But soon we found that there wasn’t much more to do in Dubai other than the places we visited during the first two days, which were the things listed above. Of course, there were more places to shop that we could explore, but we weren’t there to shop. Or spend money. So we ventured out for one day into the desert on a tour.

Getting to the desert was, in all actuality, a venture. We were ushered onto a bus by the tour coordinator dimwit from the hotel with a bunch of other tourists, and we confirmed that we were on the right bus. So there we happily sat with twenty other folks as the bus headed out, into the middle of nowhere. Abruptly the driver got a call and pulled over. He was speaking on and on in Arabic when suddenly a passenger turned around, looked at us accusingly, and said, “Are you three getting down from the bus? The driver is saying that he is throwing three people off the bus.” No, that was not our plan. But, the bus driver insisted, we were to get off the bus.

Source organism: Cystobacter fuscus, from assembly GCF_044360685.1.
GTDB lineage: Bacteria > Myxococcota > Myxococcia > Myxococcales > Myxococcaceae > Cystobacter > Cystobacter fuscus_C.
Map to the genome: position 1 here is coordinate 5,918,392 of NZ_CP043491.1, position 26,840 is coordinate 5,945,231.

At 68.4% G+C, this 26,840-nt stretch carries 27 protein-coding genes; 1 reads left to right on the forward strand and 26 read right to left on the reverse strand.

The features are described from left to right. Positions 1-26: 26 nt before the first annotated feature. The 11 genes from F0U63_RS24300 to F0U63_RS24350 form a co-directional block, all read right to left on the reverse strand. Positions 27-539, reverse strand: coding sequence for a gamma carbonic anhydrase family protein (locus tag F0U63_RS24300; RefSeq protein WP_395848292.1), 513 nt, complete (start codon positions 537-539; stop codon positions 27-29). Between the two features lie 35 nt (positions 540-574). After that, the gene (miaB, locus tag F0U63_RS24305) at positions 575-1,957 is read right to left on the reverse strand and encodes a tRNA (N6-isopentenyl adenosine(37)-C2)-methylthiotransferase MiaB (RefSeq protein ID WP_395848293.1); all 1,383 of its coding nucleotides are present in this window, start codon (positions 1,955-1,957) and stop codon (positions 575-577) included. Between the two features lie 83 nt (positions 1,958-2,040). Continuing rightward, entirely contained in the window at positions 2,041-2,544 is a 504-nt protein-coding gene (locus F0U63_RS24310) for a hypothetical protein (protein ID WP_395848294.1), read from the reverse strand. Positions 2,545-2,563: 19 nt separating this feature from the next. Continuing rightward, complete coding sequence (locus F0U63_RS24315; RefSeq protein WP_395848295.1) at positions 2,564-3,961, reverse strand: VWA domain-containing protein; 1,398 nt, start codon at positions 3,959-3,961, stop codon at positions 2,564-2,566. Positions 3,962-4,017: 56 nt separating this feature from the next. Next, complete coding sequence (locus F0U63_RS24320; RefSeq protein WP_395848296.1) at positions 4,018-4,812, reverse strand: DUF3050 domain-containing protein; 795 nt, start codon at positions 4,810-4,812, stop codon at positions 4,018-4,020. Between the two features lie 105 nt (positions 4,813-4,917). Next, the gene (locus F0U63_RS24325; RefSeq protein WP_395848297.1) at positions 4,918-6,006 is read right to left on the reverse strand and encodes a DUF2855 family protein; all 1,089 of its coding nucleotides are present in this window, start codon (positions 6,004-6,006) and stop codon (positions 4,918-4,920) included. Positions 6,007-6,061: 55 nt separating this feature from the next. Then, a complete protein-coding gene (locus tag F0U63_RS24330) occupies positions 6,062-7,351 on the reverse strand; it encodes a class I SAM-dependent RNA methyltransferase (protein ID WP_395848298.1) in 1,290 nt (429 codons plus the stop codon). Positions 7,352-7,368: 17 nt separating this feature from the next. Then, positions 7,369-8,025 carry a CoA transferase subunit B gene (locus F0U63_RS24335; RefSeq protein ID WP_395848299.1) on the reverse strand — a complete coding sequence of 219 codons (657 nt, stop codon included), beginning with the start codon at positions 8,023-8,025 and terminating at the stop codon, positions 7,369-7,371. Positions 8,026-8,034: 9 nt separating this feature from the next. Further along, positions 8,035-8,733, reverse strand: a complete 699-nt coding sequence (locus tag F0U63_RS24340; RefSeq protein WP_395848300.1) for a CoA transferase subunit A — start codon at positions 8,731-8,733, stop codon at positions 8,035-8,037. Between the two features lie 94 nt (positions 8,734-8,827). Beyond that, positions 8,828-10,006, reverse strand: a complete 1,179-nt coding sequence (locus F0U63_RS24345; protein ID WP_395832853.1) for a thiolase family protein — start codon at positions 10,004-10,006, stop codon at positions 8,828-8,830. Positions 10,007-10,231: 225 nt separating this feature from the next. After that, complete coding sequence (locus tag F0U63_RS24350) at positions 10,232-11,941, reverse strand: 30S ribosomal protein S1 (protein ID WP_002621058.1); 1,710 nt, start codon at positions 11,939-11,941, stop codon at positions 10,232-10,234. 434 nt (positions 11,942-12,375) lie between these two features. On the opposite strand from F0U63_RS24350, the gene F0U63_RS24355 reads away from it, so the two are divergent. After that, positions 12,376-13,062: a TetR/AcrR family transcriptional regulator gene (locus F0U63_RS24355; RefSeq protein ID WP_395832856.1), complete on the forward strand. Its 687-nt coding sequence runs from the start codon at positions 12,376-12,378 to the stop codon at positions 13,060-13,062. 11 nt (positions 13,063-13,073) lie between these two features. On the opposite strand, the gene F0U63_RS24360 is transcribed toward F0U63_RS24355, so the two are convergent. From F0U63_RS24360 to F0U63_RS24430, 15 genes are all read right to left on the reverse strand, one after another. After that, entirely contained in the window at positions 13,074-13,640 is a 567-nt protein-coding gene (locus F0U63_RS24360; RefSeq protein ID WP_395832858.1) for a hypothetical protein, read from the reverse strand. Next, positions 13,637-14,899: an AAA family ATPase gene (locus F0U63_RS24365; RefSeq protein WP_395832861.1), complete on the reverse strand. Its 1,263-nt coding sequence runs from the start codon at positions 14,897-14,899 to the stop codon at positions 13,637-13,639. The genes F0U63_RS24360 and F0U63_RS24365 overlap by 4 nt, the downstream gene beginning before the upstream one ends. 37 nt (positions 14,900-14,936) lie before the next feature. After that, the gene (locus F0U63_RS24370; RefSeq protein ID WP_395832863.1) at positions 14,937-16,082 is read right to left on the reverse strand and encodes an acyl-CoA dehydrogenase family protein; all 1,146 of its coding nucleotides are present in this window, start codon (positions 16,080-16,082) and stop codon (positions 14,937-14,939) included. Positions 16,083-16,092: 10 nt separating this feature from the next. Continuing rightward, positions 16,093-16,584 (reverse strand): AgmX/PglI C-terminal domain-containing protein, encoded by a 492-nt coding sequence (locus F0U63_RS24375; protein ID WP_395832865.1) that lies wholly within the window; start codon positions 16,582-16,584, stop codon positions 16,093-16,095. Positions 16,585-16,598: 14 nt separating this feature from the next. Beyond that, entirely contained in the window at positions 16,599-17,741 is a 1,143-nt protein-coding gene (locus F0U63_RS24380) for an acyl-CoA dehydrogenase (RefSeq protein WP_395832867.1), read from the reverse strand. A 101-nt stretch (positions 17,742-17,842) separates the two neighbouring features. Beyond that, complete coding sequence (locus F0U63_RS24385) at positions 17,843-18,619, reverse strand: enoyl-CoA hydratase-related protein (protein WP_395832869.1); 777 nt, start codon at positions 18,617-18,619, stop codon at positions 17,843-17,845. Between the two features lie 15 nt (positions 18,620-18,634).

Sadly, the story was merely that we’d been put on the wrong tour bus – and not that I and my spying accomplices were Western Christian infidels with a brand new death sentence – and had to switch to…a Hummer. Not as interesting as it could have been. But maybe that’s okay. Eventually we got in the Hummer and went out to this designated desert tour area where we did the following: 1) dune bashing, in a Hummer, with a weaksauce driver who seemed like he was either a complete rookie or a wee bit afraid to really let loose on the dunes 2) camel riding, where Ramon split open the crotch of his pants, I bonked heads with some dude I was sharing a camel with, and, combined, Ramon, Nallely, and I spent less than one minute on the camel 3) turban wearing; some dude just came and put one on me (I know you wish this would happen to you at your job at Travelers Insurance, Inc.) 4) belly-dancer/tanoura dance watching, the former being mediocre and blonde, and latter being excited and hearty of stomach (he literally spun in a circle – in place – for at least five minutes) 5) some other random things that people do in the desert, like handle falcons, dress up in traditional Arab clothing, sandboarding (like snowboarding – although my first attempt at explanation was “waterboarding”) down dunes, henna tattoos, and die of exposure/dehydration.